Fractions are taught in elementary school, but adults sometimes still manage to misunderstand how they work in everyday life. I was reminded of that after President Trump’s Saturday press conference, which focused on the federal government’s response to the Wuhan coronavirus (formally SARS-CoV-2, with the illness it causes designated COVID-19). Let me explain. Dr. Anthony Fauci, the articulate, veteran director of the National Institute of Allergy and Infectious Diseases, described at the presser how the efforts to prevent the spread—or “contain”...

CDC warns on coronavirus in US: Should you start to worry? By Madeline Farber, Fox News Federal health officials this week warned that community spread of the novel coronavirus in the U.S. is seemingly inevitable, with one Centers for Disease Control and Prevention (CDC) official saying it’s no longer “a question of if, but when, and how many people in this country will have severe illness.” In the same vein, officials have maintained that the immediate threat to the public remains low. So how worried should you be?...

Dr. Henry Miller, PRI’s senior fellow for the Center for Medical Economics and Innovation, joins the John Batchelor Show to offer analysis on the search for a vaccine for the coronavirus. Dr. Miller says the United States has a steep learning curve ahead for dealing with the coronavirus pandemic and talks about the latest developments from the World Health Organization.  ...

PRI's Henry Miller, M.S., M.D., joins the nationally-syndicated Lars Larson Show to discuss the latest developments in the spread of the coronavirus. Larson and Dr. Miller look at the rise of coronavirus cases in South Korea and Italy, and what the United States is doing to prepare for the impact of the pandemic. Miller's segment begins at the 47:00 minute mark. ...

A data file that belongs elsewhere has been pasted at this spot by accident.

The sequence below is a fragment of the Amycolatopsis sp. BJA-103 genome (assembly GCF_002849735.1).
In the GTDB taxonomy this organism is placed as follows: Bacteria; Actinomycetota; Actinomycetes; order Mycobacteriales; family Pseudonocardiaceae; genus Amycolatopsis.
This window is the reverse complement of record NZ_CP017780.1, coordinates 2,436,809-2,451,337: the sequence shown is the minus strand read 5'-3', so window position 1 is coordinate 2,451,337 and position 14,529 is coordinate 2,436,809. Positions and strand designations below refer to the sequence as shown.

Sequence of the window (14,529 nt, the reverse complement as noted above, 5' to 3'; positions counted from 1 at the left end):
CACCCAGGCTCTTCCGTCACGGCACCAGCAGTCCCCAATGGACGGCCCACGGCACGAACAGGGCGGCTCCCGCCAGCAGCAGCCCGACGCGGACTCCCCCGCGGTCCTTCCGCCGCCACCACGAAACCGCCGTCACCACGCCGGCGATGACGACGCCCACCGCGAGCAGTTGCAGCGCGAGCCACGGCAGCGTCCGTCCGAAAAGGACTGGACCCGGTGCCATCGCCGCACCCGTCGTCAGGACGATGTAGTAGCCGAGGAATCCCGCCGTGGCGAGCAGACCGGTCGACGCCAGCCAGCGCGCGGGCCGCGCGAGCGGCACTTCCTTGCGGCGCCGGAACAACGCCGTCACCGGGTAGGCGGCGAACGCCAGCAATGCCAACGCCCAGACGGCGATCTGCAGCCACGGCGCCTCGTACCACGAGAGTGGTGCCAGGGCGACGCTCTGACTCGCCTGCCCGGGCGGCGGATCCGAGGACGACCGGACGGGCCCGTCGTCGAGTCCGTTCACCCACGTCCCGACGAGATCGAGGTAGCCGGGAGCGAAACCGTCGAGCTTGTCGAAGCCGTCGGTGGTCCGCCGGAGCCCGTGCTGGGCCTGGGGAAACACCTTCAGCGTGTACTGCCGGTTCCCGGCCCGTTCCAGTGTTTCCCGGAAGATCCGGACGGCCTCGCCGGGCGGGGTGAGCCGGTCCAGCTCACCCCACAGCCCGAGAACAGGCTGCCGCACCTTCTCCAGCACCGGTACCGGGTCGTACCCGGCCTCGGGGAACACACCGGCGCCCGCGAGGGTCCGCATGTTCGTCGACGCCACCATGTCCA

The World Health Organization, a part of the United Nations, has proposed an official name, COVID-19, for the illness caused by the Wuhan coronavirus, after the city in China where it emerged. (The new designation stands for coronavirus disease 2019, as the illness was first detected toward the end of last year.) The director-general of WHO, Tedros Adhanom Ghebreyesus, noted that the name was chosen “to avoid stigma”—or as the woke might say, microaggressions—thus, the new name makes no reference to...

California wants to get into the drug making business. Gov. Gavin Newsom just announced his intention to have the state contract with generic drug manufacturers to make drugs to sell to state residents, presumably at lower cost than they’re available on the market today. But the plan won’t deliver much in the way of savings. In fact, it could cost taxpayers a significant amount of money. There are far more effective ways to make prescription drugs more affordable — say, by injecting...

WHO says coronavirus ‘absolutely’ has potential for pandemic status as Italy, Iran brace for surge By: Alexandria Hein Health officials stressed on Monday that while Iran and Italy have reported a surge in coronavirus cases over the last several days and raced to cancel public events, the outbreak, which originated in China, has not yet met the criteria for a pandemic, although it “absolutely” has the potential to get there. “Using the term pandemic now, it doesn’t fit the facts, but it may...

As Coronavirus Infections Top 72,000, 'We Are Learning About This as We Go' By: Adam Smith The Street As the coronavirus continues its rapid spread throughout China and the rest of the world, one thing is becoming increasingly certain: There’s a lot that’s still unknown about the newly discovered and sometimes deadly pathogen. We have no idea how far and for how long it will spread or how many it will kill. We don't know when a vaccine will be created and even treatment...